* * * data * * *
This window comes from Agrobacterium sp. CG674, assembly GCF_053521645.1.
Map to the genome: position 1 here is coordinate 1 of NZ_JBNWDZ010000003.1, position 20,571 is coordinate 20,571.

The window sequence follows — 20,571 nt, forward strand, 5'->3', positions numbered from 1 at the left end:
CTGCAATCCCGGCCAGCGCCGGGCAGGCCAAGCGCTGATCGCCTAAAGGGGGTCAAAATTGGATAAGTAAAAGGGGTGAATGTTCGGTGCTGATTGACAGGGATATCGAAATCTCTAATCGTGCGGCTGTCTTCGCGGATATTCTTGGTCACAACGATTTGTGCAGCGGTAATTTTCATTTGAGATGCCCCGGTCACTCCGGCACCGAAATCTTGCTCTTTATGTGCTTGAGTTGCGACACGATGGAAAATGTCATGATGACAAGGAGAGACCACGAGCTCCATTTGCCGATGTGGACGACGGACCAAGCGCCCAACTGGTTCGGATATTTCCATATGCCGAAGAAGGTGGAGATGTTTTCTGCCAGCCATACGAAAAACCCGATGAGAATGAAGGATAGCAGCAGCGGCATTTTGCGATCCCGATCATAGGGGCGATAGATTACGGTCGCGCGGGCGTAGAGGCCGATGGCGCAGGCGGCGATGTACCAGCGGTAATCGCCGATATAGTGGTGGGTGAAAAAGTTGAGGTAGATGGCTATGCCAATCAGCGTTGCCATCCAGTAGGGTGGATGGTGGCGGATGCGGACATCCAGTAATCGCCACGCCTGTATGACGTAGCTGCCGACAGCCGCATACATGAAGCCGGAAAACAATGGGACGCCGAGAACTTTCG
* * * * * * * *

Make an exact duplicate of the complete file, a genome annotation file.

This window comes from Agrobacterium sp. CG674, assembly GCF_053521645.1.
Map to the genome: position 1 here is coordinate 1 of NZ_JBNWDZ010000003.1, position 20,571 is coordinate 20,571.

The window sequence follows — 20,571 nt, forward strand, 5'->3', positions numbered from 1 at the left end:
CTGCAATCCCGGCCAGCGCCGGGCAGGCCAAGCGCTGATCGCCTAAAGGGGGTCAAAATTGGATAAGTAAAAGGGGTGAATGTTCGGTGCTGATTGACAGGGATATCGAAATCTCTAATCGTGCGGCTGTCTTCGCGGATATTCTTGGTCACAACGATTTGTGCAGCGGTAATTTTCATTTGAGATGCCCCGGTCACTCCGGCACCGAAATCTTGCTCTTTATGTGCTTGAGTTGCGACACGATGGAAAATGTCATGATGACAAGGAGAGACCACGAGCTCCATTTGCCGATGTGGACGACGGACCAAGCGCCCAACTGGTTCGGATATTTCCATATGCCGAAGAAGGTGGAGATGTTTTCTGCCAGCCATACGAAAAACCCGATGAGAATGAAGGATAGCAGCAGCGGCATTTTGCGATCCCGATCATAGGGGCGATAGATTACGGTCGCGCGGGCGTAGAGGCCGATGGCGCAGGCGGCGATGTACCAGCGGTAATCGCCGATATAGTGGTGGGTGAAAAAGTTGAGGTAGATGGCTATGCCAATCAGCGTTGCCATCCAGTAGGGTGGATGGTGGCGGATGCGGACATCCAGTAATCGCCACGCCTGTATGACGTAGCTGCCGACAGCCGCATACATGAAGCCGGAAAACAATGGGACGCCGAGAACTTTCG